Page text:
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Nutrition-Vitamin B3 (Niacin) Nutrition Home: Vitamins

vitamin b3 - niacin

Vitamin B3 (Niacin)

Vitamin B3 is also called niacin. Like all the B-complex vitamins, it is important for converting calories from protein, fat and carbohydrates into energy. But it also helps the digestive system function and promotes a normal appetite and healthy skin and nerves.

Larger doses of niacin—sometimes more than 1,000 milligrams a day—have also been shown to reduce LDL cholesterol (the 'bad' cholesterol that clogs the heart's arteries) and triglycerides and raise HDL cholesterol (the 'good' cholesterol that prevents hardening of the artery walls). However, you should only take increased doses of niacin under the supervision of a physician.

Nutritionists categorize vitamins by the materials that a vitamin will dissolve in. There are two categories: water-soluble and fat-soluble vitamins. Water-soluble vitamins, which include the B-complex group and vitamin C, travel through the bloodstream. Whatever water-soluble vitamins are not used by the body are eliminated in urine, which means you need a continuous supply of them in your food. Vitamin B3 is a water-soluble vitamin.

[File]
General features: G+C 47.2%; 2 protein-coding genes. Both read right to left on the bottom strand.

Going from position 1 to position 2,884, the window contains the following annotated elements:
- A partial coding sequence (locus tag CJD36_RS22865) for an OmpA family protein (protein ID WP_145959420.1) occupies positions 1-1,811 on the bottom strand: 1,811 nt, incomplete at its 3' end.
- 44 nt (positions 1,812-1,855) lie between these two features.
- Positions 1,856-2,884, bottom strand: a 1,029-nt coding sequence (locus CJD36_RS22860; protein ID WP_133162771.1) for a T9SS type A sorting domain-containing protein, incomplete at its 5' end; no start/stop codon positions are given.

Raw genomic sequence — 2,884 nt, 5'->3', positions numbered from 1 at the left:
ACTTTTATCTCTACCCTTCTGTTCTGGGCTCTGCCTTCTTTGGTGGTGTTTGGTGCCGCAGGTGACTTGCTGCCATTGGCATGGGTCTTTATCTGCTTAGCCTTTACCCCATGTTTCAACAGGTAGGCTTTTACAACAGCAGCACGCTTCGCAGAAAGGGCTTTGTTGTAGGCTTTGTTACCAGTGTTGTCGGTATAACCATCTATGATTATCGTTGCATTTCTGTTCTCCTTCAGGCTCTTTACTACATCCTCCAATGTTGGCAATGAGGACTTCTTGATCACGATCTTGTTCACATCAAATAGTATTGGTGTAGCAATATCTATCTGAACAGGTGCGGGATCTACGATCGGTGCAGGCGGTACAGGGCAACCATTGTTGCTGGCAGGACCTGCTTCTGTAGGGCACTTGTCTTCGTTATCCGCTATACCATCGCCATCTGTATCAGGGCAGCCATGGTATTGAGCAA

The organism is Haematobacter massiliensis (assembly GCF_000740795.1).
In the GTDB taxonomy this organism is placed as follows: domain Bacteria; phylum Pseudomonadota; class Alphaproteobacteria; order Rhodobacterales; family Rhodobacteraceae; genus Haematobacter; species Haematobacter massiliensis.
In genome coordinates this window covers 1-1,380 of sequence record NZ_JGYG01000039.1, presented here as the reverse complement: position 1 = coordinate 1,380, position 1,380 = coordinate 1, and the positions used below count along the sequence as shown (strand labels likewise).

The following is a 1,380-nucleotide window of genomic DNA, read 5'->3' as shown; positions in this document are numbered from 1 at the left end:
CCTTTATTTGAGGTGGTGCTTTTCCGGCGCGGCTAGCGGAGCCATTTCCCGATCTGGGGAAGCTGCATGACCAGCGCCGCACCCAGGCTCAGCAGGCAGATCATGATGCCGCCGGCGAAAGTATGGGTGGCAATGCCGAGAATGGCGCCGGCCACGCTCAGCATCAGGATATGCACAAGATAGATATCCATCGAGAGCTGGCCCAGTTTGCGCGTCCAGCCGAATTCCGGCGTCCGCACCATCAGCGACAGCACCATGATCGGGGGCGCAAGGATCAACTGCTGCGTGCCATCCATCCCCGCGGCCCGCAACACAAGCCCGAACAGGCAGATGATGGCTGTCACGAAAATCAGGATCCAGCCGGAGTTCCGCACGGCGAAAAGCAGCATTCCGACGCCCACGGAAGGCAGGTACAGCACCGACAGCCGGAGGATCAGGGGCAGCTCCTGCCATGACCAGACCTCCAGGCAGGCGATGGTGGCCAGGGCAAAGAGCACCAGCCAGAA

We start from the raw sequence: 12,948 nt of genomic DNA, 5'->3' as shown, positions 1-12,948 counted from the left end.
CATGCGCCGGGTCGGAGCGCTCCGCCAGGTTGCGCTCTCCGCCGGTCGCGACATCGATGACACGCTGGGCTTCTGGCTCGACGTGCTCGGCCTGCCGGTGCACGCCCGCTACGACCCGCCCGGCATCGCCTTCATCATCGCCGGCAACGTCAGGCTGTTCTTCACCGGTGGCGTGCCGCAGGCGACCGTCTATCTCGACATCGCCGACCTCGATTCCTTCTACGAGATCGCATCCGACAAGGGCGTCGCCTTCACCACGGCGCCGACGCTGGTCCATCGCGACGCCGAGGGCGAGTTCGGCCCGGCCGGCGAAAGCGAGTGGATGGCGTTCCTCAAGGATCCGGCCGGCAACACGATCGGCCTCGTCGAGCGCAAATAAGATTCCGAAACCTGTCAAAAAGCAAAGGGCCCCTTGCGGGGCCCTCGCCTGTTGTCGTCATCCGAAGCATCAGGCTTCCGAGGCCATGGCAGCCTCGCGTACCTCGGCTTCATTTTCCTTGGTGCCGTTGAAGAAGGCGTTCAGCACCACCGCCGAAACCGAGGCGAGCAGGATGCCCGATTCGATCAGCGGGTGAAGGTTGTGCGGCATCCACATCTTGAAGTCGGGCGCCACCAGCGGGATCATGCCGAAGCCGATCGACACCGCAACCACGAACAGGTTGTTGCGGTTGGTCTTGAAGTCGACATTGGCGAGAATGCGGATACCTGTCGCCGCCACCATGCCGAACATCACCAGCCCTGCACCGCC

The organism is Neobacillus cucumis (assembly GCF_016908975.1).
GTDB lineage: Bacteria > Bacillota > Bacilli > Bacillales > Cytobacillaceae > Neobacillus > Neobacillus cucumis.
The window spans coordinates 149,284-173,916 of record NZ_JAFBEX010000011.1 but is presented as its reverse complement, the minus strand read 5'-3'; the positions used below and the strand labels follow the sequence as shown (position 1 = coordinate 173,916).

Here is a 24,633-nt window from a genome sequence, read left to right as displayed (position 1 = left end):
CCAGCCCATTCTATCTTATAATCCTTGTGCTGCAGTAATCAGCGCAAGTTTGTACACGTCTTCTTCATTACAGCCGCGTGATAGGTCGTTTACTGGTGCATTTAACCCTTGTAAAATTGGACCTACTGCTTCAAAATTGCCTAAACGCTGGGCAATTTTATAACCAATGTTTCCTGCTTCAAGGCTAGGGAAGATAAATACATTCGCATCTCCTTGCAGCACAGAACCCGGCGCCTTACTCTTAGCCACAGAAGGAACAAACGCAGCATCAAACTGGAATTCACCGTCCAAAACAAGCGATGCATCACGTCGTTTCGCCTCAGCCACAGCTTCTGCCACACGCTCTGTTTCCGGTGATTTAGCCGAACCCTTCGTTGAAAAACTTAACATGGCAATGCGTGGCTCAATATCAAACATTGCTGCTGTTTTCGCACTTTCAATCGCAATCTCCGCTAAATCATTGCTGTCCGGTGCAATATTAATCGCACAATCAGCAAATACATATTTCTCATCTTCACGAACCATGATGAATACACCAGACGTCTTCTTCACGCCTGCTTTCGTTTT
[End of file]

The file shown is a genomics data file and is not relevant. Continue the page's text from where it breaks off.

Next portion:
Other Vitamins:

How Much Vitamin B3 Is Enough?
Women should have 15 milligrams each day and men should have 15 to 19 milligrams each day. Tryptophan is an amino acid that serves as a Vitamin B3 equivalent. Sixty milligrams of tryptophan is equal to 1 milligram of vitamin B3.

Sources of Vitamin B3

  • Meat, poultry, fish
  • Peanuts
  • Yeasts
  • Milk and eggs contain small amounts, but are excellent sources of tryptophan

Can You Have Too Much or Too Little?
The first signs of a vitamin B3 deficiency are muscular weakness, inability to eat, indigestion and skin problems. In its worst form, a deficiency results in pellagra, which is a serious disease with symptoms such as diarrhea, mental confusion and skin problems.

Vitamin Storage
If you want to get the most vitamins possible from your food, refrigerate fresh produce and keep milk and grains away from strong light. Vitamins are easily destroyed and washed out during food preparation and storage. If you take vitamin supplements, store them at room temperature in a dry place that’s free of moisture.


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